Piper OD .. dayboat

Alan H

Super Anarchist
3,351
769
SF Bay Area
At the yard. It won't be long, now.

 

11-AlphaYard2.JPG

 

Alan H

Super Anarchist
3,351
769
SF Bay Area
At British Marine while they're removing the rest of that probably 80's vintage bottom paint.  Pic thanks to a buddy in the SSS; "Intermission".

 

Alpha-BritishMarine-shiny-small.jpeg

 

Alan H

Super Anarchist
3,351
769
SF Bay Area
Yay. She didn't sink.  At least, not right away.  I ran over to Svendsens and got  couple of new turnbuckles to replace the old, frozen ones on the lower stays.

 

Alpha-first-float.JPG

Alpha-launch-berth.JPG

 

Alan H

Super Anarchist
3,351
769
SF Bay Area
Thanks, gents. This afternoon I go up there to make sure she hasn't sunk, but I don't have a phone call this morning, so the yard guys haven't spotted anything.

She needs the mainsheet set up and the adjustable backstay system in place and then she's ready to sail.  Saturday?  She's not DONE, but I can sail her in moderate wind, once those are done. The sails are used, I even modified a cheap jib to fit pretty close to class specs, but of course the sail numbers are all wrong.  *meh*...don't care, for now.

Upcoming projects?  1.) replace the ancient bronze winches...one doesn't even work...with some Harken self-tailers that I have.  2.) sand and oil the topsides wood.   3.) touch up the paint along the sheerline where the roller couldn't get into little places, and fix a ~ding~ that I didn't paint up by the bow   4.) put in some eyes along the sheer to lash/bungee the cockpit cover to 5.)  finish  painting the interior (easy)    6.) replace the aft bulkhead (not as crucial or as hard as it sounds  6.) the biggie...refinish the deck.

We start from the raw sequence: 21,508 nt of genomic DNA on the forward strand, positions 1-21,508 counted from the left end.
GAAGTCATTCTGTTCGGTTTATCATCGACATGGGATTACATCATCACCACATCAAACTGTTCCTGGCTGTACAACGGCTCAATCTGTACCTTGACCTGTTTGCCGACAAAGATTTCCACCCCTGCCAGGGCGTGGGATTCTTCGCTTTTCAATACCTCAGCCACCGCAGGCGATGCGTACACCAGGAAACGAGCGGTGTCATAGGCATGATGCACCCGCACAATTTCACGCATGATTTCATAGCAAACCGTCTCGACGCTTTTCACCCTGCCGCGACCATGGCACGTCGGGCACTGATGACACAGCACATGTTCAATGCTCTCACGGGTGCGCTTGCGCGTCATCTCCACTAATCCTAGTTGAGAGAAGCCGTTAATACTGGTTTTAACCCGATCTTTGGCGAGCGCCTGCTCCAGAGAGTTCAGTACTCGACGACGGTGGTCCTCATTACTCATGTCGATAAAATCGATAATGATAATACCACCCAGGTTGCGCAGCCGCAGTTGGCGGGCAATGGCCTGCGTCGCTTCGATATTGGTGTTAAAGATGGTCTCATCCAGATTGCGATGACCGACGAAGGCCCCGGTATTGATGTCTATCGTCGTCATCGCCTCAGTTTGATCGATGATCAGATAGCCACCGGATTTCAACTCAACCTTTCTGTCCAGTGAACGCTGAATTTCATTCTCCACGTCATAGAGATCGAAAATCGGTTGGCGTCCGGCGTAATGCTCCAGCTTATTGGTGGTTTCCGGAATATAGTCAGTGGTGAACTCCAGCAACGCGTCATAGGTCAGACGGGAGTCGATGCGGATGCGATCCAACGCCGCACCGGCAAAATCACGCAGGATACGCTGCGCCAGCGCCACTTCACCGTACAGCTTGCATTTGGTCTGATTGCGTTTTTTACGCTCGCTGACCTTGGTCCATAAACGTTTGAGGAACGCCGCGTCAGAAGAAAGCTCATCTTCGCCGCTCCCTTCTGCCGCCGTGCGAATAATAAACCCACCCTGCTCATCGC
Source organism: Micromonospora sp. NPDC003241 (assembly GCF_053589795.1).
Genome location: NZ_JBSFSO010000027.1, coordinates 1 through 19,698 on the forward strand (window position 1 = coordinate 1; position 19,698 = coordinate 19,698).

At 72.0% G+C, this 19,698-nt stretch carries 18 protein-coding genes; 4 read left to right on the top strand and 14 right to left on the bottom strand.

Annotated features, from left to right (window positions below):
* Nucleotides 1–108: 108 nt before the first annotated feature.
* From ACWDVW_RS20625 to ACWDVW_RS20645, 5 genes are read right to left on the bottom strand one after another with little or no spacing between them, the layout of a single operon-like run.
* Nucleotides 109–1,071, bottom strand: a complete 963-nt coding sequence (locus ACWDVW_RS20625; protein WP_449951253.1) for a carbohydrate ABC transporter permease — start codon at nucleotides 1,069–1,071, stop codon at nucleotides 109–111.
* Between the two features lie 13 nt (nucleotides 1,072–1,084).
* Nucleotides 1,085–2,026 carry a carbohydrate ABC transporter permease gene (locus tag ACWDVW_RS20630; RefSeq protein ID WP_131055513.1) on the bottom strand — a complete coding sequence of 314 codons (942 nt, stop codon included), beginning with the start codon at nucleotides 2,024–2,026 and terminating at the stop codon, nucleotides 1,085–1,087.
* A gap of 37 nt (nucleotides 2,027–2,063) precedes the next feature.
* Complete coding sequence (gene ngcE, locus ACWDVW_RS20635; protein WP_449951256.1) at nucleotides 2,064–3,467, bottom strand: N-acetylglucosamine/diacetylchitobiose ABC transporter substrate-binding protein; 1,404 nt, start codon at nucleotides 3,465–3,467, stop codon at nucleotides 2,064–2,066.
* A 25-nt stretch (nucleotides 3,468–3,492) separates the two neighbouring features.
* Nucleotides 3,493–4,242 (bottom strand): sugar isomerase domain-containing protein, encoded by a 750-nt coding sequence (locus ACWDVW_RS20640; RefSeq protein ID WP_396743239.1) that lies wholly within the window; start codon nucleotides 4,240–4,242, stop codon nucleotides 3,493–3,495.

#1 and #4 are relatively high priority.

I'll also make a lockable box for stowing stuff like winch handles, the outboard bracket arm and lifejackets. and probably glass in a piece of wood to clamp the outboard to, when sailing.

Oh, and she needs a new topping lift.

 

Alan H

Super Anarchist
3,351
769
SF Bay Area
Secondhand Ensign mainsail fits OK...plenty good enough to get started. The jib clew is a bit too high, though. I have another jib in the garage that I can try.

Tomorrow I go by West Marine and get a hand bilge pump and eight bolts, nuts and fender washers. I'll mount two padeyes on deck to make a bridle for the mainsheet that goes over the tiller. Once that's rigged up....put the outboard on, chug chug out into the channel and ...GO SAILING!

IMG_6450.JPG

 
Last edited by a moderator:

Crash

Super Anarchist
5,072
1,004
SoCal
Secondhand Ensign mainsail fits OK...plenty good enough to get started. The jib clew is a bit too high, though. I have another jib in the garage that I can try.

Tomorrow I go by West Marine and get a hand bilge pump and eight bolts, nuts and fender washers. I'll mount two padeyes on deck to make a bridle for the mainsheet that goes over the tiller. Once that's rigged up....put the outboard on, chug chug out into the channel and ...GO SAILING!

View attachment 509959
So I know it's only money, but that boat is crying out for a set of new sails... :wub:

 

The Q

Super Anarchist
Your sails look perfectly respectable..

Because...

I'm doing the same, my little mini keel boat has a second hand set of sails on while I finish developing the rig. Once I'm happy a new set will be ordered, but they probably won't get put on till next year...

My boats sails have a date in the corner... 1980!!!!

image.png

 
Last edited by a moderator:

Alan H

Super Anarchist
3,351
769
SF Bay Area
FIRST SAIL.....it took forever at the dock today. The dock wags wanted to talk. Oh. My. God. I must have humored one of them for a total of 45 minutes, just mmmm-hmm'ing.  I don't have a key for the dock, so I feel like I'm obligated to be nice, since they're all letting me on.